I don`t totally agree – the head of engineering should know about rear axle rations but the CEO? I work in Pharmaceutical R&D, our CEO who is pretty good is from the sales side with an economics degree. He doesn`t know about covalent bonds and Chemistry. He doesn`t need to. His role (and Akerson’s) is to identify issues, solve them with the relevant staff, represent the company to investors and customers. He doesn`t need to know huge amounts about R&D, IT and other specialised areas. He needs to be able to learn and be briefed as needed.

      Edit – I saw a similar comment below with Ronnie’s reply. I see the troublesome part of the quote is “the next transmission”. I am sure he is aware, as we are, that 7,8 and 9 gear transmissions are coming out. His engineering staff and sales staff should be able to keep him informed. Hell he could read TTAC and learn.

      • 0 avatar
        Brobdingnagian

        One problem with business in America is how far leadership is removed from the details of the business. I’ve painfully encountered (endured) this in my business (financial.) To me, it’s obvious that American business leaders, right down to middle managers, are clueless to what they are actually making/selling/servicing…you name it. They live and profit by a now generation old biz school philosophy that you can quantify anything and manage everything by the same, abstract book. It’s pure BS, but they are too stupid to know it.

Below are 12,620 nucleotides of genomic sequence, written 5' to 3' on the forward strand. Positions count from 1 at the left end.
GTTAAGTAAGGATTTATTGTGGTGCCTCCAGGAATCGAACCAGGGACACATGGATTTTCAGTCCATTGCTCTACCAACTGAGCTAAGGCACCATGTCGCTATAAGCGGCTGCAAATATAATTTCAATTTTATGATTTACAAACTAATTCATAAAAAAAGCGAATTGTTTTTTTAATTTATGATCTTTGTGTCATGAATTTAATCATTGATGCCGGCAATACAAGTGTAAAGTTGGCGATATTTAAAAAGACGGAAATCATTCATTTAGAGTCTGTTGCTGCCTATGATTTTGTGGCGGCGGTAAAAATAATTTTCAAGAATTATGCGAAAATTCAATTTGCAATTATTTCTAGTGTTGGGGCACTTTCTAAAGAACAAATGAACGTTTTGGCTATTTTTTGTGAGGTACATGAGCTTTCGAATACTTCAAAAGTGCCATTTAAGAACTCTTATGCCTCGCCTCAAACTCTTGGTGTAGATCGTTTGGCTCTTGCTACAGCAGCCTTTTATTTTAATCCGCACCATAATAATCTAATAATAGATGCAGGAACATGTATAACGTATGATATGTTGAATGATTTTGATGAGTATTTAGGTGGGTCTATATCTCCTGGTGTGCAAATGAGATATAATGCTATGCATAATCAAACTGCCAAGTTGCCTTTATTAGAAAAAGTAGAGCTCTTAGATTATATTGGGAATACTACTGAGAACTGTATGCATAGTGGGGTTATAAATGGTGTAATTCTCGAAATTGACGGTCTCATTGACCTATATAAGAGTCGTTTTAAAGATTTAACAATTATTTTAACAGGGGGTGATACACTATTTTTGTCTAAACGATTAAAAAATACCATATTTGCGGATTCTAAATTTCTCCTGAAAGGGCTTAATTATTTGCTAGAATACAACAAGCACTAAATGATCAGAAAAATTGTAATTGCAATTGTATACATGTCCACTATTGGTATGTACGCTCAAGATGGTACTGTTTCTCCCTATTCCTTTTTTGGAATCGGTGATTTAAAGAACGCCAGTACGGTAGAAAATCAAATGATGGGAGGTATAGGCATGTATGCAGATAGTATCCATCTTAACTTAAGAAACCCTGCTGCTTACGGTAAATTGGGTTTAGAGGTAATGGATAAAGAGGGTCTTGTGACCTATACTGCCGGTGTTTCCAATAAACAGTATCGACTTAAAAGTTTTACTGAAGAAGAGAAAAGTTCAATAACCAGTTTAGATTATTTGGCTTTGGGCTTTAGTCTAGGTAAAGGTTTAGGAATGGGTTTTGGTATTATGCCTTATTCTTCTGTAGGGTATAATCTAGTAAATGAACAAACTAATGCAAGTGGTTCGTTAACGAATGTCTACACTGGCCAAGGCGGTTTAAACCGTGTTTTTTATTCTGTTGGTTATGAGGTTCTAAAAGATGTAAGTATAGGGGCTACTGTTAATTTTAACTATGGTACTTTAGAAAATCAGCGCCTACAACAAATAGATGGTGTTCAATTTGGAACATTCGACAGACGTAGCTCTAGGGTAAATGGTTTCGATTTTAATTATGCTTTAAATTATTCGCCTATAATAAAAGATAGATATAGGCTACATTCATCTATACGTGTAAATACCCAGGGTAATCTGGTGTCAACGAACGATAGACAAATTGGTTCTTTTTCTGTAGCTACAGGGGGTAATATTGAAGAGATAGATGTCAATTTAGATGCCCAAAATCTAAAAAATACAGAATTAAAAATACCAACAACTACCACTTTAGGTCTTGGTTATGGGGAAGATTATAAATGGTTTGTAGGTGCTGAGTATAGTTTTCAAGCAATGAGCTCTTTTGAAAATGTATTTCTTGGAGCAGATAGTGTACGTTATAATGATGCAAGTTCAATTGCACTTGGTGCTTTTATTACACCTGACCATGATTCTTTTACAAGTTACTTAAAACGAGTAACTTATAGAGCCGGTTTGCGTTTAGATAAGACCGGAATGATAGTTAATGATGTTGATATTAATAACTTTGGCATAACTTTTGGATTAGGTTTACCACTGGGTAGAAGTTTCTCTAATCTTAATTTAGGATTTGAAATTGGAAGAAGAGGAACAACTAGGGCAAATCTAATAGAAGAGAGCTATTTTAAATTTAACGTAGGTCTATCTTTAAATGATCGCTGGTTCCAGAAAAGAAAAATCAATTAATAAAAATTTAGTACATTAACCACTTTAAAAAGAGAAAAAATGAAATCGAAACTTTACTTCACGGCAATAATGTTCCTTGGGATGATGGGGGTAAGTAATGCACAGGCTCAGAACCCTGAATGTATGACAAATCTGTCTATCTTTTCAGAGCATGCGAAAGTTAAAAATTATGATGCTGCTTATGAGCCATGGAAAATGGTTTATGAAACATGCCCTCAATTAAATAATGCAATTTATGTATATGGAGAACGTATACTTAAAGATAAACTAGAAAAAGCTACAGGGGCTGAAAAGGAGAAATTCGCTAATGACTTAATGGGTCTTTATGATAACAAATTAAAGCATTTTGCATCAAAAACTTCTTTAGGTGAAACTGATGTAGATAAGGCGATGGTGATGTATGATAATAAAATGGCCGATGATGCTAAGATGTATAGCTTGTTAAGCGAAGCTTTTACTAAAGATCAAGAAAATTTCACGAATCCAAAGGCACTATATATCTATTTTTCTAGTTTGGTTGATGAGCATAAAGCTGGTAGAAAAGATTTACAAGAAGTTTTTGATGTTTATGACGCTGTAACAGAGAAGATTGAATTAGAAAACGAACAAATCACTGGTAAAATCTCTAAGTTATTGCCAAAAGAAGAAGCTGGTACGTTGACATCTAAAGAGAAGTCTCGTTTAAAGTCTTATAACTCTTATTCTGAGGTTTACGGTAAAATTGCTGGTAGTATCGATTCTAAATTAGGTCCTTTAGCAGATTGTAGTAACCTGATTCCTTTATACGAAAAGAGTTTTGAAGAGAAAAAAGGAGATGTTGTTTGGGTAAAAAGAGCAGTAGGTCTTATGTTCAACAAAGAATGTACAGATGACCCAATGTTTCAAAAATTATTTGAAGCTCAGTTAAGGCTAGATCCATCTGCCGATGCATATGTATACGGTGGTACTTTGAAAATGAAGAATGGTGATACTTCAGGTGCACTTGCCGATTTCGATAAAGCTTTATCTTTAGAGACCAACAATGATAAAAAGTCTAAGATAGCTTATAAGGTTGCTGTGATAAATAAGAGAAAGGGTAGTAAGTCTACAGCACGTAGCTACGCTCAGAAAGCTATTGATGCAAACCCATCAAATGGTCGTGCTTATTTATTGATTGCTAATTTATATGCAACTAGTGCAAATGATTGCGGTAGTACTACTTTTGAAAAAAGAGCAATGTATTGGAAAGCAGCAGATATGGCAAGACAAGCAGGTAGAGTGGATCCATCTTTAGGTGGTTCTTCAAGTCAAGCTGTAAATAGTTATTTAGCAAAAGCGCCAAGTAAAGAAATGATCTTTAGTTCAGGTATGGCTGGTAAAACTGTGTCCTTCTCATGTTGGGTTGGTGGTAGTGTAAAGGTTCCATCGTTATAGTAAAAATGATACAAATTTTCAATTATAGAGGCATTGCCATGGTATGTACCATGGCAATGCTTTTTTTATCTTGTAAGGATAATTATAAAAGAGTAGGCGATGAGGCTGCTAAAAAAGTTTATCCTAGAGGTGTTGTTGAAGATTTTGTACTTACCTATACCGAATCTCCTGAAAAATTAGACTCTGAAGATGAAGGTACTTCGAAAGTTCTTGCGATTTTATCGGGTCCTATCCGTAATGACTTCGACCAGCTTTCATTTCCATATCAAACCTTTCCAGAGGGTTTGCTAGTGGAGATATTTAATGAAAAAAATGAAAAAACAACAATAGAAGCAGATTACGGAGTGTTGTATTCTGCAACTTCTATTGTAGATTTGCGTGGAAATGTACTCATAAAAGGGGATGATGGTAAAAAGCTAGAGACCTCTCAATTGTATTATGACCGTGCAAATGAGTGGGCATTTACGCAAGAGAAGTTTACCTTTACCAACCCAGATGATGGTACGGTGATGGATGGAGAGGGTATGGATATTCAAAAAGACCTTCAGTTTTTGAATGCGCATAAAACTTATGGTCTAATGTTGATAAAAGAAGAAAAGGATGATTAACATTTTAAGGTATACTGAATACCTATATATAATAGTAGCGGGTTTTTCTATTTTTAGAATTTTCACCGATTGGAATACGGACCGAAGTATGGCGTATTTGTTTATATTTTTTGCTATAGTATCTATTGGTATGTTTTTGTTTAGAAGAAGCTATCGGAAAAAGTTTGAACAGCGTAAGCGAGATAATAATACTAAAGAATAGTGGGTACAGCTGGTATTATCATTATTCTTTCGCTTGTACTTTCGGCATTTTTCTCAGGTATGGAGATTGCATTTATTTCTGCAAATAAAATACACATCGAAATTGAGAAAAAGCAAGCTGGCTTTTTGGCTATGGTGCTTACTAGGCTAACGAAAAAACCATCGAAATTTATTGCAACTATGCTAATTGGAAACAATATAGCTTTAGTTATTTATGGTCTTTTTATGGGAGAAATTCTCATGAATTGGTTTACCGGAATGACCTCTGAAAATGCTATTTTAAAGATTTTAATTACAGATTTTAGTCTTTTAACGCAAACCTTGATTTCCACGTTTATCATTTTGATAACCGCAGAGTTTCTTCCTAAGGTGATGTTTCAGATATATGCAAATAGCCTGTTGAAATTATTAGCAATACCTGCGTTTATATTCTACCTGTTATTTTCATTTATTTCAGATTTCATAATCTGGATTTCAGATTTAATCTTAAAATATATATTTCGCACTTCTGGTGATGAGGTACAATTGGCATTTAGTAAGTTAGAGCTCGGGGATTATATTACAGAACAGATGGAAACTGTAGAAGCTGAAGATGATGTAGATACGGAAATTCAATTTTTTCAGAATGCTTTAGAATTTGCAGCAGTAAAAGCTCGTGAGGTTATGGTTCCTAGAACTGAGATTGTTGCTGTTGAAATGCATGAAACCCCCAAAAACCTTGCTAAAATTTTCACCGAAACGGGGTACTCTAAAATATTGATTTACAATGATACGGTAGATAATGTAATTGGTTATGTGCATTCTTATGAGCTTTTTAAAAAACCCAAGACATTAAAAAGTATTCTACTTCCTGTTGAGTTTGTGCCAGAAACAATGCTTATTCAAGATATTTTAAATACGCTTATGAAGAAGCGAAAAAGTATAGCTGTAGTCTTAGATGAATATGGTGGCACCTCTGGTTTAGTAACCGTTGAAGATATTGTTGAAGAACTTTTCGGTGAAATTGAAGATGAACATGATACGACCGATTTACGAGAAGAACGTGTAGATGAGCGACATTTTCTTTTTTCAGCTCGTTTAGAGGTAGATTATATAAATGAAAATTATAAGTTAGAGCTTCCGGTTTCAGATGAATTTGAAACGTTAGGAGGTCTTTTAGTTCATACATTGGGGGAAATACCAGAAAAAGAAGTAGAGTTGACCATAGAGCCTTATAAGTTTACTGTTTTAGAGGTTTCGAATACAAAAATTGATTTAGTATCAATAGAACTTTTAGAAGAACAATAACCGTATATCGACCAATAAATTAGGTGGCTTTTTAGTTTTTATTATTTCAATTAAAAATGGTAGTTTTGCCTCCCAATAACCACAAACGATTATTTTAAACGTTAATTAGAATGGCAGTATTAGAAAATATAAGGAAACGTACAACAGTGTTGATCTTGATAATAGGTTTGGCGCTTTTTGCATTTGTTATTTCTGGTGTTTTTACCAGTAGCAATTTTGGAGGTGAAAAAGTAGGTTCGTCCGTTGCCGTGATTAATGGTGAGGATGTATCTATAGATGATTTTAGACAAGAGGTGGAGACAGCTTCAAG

So, my point is: you miss the point. I guess you don’t get it either. Perhaps you are some kind of corporate manager yourself.

  • avatar
    Birddog

    Another Akerson-ism regarding Cadillac’s future offerings to DetN.

    “the cars will be “competitive,” but they’re not going to blow the doors off.”

    Yeah Dan, plenty of car companies became the “Standard Of The World” just by being “competitive” and sitting in the middle of the pack.

    Here’s another golden nugget from the world according to Dan..

    “You know what I’d rather have them do – this will make my Republican friends puke – as gas is going to go down here now, we ought to just slap a 50-cent or a dollar tax on a gallon of gas,”

    Oddly a few months prior he had this to say about $4.50/gallon gas.

    “you would probably see people stop visiting our showrooms.”

    Well Danny, which is it?

    This guy has to win!

    • 0 avatar
      mike978

      The award is for a disconnect with reality. Is it really a disconnect to say the cars (which we haven`t seen/driven) are competitive but won`t blow the doors off. It is probably an accurate statement. Should he have said it, probably not. But it wasn`t disconnected from reality. Saying something like “the Aveo is world class and wonderful” would show a disconnect!

    • 0 avatar
      CamaroKid

      You have my vote too… If we are looking for examples of High Risk PR to get all excited about … Having your CEO say that your next all new Cadillac is a big pile of “Meh” has to be right up there. Almost as good has the head of GM Design saying that the car “Generates mixed feelings”